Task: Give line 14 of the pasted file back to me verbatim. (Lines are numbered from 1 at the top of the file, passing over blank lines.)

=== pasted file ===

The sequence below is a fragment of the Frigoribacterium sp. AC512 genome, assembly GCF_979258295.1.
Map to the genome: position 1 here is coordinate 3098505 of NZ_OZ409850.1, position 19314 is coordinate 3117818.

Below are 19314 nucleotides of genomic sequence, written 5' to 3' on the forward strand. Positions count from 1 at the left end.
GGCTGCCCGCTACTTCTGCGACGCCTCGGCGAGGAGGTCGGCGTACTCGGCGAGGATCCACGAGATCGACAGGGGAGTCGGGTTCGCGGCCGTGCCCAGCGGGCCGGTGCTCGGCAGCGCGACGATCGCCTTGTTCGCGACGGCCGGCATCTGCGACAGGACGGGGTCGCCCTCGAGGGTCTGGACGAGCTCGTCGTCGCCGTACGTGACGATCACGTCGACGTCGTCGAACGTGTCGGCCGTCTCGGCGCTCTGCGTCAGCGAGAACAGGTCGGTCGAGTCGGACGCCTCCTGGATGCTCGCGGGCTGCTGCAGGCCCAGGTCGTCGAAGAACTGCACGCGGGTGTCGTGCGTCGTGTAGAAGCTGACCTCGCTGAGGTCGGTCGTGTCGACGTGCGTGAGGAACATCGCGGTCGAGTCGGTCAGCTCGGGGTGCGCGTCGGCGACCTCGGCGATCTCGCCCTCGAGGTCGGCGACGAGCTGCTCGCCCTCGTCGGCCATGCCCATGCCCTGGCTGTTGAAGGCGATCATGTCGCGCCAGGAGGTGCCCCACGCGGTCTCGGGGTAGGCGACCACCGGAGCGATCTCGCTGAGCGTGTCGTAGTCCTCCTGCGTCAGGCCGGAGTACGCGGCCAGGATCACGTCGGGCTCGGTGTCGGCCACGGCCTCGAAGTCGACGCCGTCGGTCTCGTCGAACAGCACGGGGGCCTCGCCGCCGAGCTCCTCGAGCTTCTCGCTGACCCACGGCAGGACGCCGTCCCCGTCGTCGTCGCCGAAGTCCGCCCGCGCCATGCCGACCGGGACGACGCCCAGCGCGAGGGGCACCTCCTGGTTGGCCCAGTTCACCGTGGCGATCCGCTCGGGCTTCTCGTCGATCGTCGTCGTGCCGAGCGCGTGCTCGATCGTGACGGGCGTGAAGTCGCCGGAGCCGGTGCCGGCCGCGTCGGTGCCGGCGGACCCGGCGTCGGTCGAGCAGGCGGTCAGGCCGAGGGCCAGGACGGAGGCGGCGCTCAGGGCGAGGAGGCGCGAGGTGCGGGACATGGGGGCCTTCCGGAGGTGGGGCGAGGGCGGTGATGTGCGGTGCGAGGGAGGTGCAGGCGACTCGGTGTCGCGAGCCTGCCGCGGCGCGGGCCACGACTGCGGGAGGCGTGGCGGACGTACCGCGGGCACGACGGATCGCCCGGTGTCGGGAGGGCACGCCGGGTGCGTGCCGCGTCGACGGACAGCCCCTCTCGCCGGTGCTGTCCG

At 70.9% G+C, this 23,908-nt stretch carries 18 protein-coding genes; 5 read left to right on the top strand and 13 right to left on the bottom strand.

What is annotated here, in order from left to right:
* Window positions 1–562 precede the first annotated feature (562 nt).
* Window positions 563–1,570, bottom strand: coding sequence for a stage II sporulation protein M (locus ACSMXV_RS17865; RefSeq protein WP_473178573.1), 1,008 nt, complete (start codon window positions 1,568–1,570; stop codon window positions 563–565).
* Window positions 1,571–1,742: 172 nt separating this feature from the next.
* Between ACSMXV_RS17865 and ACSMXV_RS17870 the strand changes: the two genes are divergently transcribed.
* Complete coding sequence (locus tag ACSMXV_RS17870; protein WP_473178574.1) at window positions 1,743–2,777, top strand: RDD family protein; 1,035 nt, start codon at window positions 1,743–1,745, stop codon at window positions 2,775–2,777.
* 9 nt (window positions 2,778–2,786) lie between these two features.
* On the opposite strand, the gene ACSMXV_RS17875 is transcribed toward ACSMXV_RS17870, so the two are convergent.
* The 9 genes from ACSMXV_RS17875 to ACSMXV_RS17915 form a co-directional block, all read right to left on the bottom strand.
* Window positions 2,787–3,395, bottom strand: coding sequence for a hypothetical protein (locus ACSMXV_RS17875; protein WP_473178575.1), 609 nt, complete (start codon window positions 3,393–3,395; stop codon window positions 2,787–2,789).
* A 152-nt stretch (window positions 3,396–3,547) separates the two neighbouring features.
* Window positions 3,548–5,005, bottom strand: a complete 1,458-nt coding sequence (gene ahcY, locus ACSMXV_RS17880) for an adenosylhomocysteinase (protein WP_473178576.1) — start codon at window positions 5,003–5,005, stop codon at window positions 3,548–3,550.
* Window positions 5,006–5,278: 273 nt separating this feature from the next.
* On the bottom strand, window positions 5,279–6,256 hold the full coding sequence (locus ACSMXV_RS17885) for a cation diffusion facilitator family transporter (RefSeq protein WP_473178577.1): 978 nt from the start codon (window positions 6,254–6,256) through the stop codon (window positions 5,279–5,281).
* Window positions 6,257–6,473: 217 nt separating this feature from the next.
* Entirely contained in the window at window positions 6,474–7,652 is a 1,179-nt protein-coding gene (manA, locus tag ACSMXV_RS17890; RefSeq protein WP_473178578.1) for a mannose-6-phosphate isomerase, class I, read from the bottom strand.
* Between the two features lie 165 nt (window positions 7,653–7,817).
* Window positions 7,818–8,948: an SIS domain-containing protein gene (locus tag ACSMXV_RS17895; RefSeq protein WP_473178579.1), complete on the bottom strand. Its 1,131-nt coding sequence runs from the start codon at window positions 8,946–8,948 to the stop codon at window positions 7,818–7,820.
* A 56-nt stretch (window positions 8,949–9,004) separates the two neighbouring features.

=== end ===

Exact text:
* The 9 genes from ACSMXV_RS17875 to ACSMXV_RS17915 form a co-directional block, all read right to left on the bottom strand.